extremely humiliated afterward, I should relent."

    "I've often wondered, Maggie," Philip said, with some effort, "whether
    you wouldn't really be more likely to love a man that other women were
    not likely to love."

    "That would depend on what they didn't like him for," said Maggie,
    laughing. "He might be very disagreeable. He might look at me through
    an eye-glass stuck in his eye, making a hideous face, as young Torry
    does. I should think other women are not fond of that; but I never
    felt any pity for young Torry. I've never any pity for conceited
    people, because I think they carry their comfort about with them."

    "But suppose, Maggie,--suppose it was a man who was not conceited, who
    felt he had nothing to be conceited about; who had been marked from
    childhood for a peculiar kind of suffering, and to whom you were the
    day-star of his life; who loved you, worshipped you, so entirely that
    he felt it happiness enough for him if you would let him see you at
    rare moments----"

    Philip paused with a pang of dread lest his confession should cut
    short this very happiness,--a pang of the same dread that had kept his
    love mute through long months. A rush of self-consciousness told him
    that he was besotted to have said all this. Maggie's manner this
    morning had been as unconstrained and indifferent as ever.

    But she was not looking indifferent now. Struck with the unusual
    emotion in Philip's tone, she had turned quickly to look at him; and
    as he went on speaking, a great change came over her face,--a flush
    and slight spasm of the features, such as we see in people who hear
    some news that will require them to readjust their conceptions of the
    past. She was quite silent, and walking on toward the trunk of a
    fallen tree, she sat down, as if she had no strength to spare for her
    muscles. She was trembling.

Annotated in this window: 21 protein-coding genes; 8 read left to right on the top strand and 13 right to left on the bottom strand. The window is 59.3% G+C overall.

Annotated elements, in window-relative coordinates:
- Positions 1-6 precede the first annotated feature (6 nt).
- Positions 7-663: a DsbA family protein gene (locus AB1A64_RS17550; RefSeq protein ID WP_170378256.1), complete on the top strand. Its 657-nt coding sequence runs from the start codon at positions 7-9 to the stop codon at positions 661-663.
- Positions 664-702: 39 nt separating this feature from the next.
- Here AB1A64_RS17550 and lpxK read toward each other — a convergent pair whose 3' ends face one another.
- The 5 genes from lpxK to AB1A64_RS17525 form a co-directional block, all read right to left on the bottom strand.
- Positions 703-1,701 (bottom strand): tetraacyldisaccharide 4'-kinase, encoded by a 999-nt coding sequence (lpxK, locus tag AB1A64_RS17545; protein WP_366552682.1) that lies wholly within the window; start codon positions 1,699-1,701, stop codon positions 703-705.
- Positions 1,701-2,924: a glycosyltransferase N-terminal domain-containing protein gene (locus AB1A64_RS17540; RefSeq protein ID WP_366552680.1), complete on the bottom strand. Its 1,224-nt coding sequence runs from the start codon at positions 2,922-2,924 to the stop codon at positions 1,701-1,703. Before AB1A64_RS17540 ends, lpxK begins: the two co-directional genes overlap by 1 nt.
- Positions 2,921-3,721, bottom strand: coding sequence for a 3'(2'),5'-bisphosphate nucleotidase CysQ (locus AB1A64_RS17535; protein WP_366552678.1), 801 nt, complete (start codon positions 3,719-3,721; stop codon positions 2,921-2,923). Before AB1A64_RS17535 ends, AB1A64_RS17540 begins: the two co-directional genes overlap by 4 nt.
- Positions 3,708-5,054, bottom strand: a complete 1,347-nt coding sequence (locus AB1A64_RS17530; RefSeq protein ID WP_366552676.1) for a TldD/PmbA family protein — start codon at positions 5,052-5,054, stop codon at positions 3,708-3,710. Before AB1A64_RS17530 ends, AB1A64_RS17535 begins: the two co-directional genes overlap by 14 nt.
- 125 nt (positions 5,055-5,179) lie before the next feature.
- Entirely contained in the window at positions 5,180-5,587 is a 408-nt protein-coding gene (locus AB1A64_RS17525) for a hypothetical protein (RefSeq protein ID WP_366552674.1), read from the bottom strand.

"Maggie," said Philip, getting more and more alarmed in every fresh
    moment of silence, "I was a fool to say it; forget that I've said it.
    I shall be contented if things can be as they were."

    The distress with which he spoke urged Maggie to say something. "I am
    so surprised, Philip; I had not thought of it." And the effort to say
    this brought the tears down too.

    "Has it made you hate me, Maggie?" said Philip, impetuously. "Do you
    think I'm a presumptuous fool?"

    "Oh, Philip!" said Maggie, "how can you think I have such feelings? As
    if I were not grateful for _any_ love. But--but I had never thought of
    your being my lover. It seemed so far off--like a dream--only like one
    of the stories one imagines--that I should ever have a lover."

    "Then can you bear to think of me as your lover, Maggie?" said Philip,
    seating himself by her, and taking her hand, in the elation of a
    sudden hope. "_Do_ you love me?"

    Maggie turned rather pale; this direct question seemed not easy to
    answer. But her eyes met Philip's, which were in this moment liquid
    and beautiful with beseeching love. She spoke with hesitation, yet
    with sweet, simple, girlish tenderness.

    "I think I could hardly love any one better; there is nothing but what
    I love you for." She paused a little while, and then added: "But it
    will be better for us not to say any more about it, won't it, dear
    Philip? You know we couldn't even be friends, if our friendship were
    discovered. I have never felt that I was right in giving way about
    seeing you, though it has been so precious to me in some ways; and now
    the fear comes upon me strongly again, that it will lead to evil."

    "But no evil has come, Maggie; and if you had been guided by that fear
    before, you would only have lived through another dreary, benumbing
    year, instead of reviving into your real self."

    Maggie shook her head. "It has been very sweet, I know,--all the
    talking together, and the books, and the feeling that I had the walk
    to look forward to, when I could tell you the thoughts that had come
    into my head while I was away from you. But it has made me restless;
    it has made me think a great deal about the world; and I have
    impatient thoughts again,--I get weary of my home; and then it cuts me
    to the heart afterward, that I should ever have felt weary of my
    father and mother. I think what you call being benumbed was
    better--better for me--for then my selfish desires were benumbed."

    Philip had risen again, and was walking backward and forward
    impatiently.

    "No, Maggie, you have wrong ideas of self-conquest, as I've often told